Contributors: Maroof Ahmed & Fatima Zahra | Editor: Supriyono
The Universitas Islam Internasional Indonesia (UIII) hosted on March 27, 2023, an insightful talk on the political and institutional aspects of the official Qur’anic translation, inviting Dr. Fadhli Lukman, the author of "The Official Indonesian Qur'an Translation: The History and Politics of Al-Qur'an Dan Terjemahnya".
Dr. Lukman is a faculty member at the Department of Quranic Studies at Universitas Islam Negeri (UIN) Sunan Kalijaga Yogyakarta and works as an associate researcher at Laboratorium Studi Qur’an-Hadis (LSQH). He completed his Ph.D. at Albert-Ludwigs-Universität Freiburg in 2019, after obtaining his bachelor's and master's degrees in Quran and Tafsir studies at UIN Sunan Kalijaga.
Held at the UIII Library Center, the talk illuminated the complex dynamics in the official Indonesian Qur'an translation, demonstrating how religious texts intertwine with politics and the state while maintaining the sanctity of the original message.
During the event, Dr. Lukman emphasized that the nation-state had become an indispensable component of the structures and forces that shape Muslim Qur'anic exegesis today.
"It's an unprecedented history of modern tafsir, [which is] written not as a scholarly activity by individual scholars, but institutions. Hence, the work is credited to the institution rather than the individual," explained Dr. Lukman.
Delving further into the topic, the talk explored the role of government officials in commissioning Qur'an translations, noting that by doing so, they present themselves as supporters of the Muslim community in the country whilst also pursuing an agenda of establishing a standardized religious discourse of the state.
Specific to the Indonesian context, Dr. Lukman stated that the translation of the Qur'an contributes to maintaining the state's religious authority through the adoption of mainstream Sunni theology. The practical political significance of Qur'an translation for each ruling government is present, but still, the interpretive authority belongs to the ulama.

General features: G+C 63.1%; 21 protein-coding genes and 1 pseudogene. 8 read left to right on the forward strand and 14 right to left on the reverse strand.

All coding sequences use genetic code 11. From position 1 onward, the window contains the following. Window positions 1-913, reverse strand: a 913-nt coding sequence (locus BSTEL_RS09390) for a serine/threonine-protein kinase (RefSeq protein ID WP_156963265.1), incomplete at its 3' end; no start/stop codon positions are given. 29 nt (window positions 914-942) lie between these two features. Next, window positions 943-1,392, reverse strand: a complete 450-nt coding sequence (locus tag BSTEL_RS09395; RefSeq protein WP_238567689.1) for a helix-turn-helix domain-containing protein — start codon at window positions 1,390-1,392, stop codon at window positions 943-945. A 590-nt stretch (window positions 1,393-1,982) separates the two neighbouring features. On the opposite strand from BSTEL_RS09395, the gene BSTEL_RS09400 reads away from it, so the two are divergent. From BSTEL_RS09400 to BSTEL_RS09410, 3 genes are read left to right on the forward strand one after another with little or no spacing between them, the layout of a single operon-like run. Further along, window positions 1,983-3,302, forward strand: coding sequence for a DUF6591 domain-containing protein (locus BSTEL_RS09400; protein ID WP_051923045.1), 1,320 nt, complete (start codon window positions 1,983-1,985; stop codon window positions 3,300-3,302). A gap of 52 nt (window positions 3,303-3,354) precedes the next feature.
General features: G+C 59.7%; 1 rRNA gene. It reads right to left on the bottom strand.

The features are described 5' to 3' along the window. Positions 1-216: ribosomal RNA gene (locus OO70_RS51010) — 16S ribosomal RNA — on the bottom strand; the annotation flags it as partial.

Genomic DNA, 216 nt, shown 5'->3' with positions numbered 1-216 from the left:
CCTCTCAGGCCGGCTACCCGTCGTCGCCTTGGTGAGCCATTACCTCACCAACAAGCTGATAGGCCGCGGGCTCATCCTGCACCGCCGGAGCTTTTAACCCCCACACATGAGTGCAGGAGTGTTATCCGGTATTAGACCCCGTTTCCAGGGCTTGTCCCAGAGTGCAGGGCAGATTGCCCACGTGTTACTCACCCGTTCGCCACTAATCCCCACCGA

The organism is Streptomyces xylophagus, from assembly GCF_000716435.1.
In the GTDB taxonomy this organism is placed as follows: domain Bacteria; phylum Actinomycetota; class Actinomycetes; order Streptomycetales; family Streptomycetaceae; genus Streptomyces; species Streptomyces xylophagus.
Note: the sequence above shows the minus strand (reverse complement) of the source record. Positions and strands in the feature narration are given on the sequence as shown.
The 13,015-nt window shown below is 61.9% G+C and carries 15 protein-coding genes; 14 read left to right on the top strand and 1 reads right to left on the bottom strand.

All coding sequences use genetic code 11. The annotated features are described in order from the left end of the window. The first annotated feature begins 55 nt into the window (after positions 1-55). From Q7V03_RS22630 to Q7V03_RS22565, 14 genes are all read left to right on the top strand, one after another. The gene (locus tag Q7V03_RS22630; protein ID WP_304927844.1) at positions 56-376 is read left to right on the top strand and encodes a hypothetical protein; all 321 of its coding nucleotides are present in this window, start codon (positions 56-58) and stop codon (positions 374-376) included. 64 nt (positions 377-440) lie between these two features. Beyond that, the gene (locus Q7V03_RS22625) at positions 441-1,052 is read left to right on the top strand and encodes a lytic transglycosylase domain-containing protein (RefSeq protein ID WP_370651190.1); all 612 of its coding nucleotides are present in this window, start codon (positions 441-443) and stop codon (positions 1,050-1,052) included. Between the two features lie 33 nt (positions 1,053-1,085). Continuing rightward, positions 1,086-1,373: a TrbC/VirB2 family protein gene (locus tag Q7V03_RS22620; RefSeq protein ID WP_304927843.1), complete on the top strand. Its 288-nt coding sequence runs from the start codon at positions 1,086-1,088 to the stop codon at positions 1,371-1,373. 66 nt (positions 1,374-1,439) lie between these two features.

“Hence, any assumption that Quran translation is intended to create a standardized national Islamic discourse is an overstatement. Despite the fact that the translation is nominally produced by the Ministry of Religious Affairs, the ulama who make up the translation committee enjoy interpretive authority and are able to draw freely on traditional Sunni sources in making their translation decisions,” he explained.
In terms of the translation process, Dr. Lukman touched upon the hermeneutical and technical aspects. He said that "[The Quran translation] integrates genealogically to tafsir tradition and the translation of the composite texts. Tafsir serves as an intermediary text, or a companion source text, alongside the actual text of the Qur'an.”
The talk with Dr. Lukman is part of the Book Forum program, initiated by the UIII Library Center to increase the students’ interest in literacy and numeracy whilst also providing students with an opportunity to engage in critical thinking and analytical skills, which are crucial in their academic and professional development..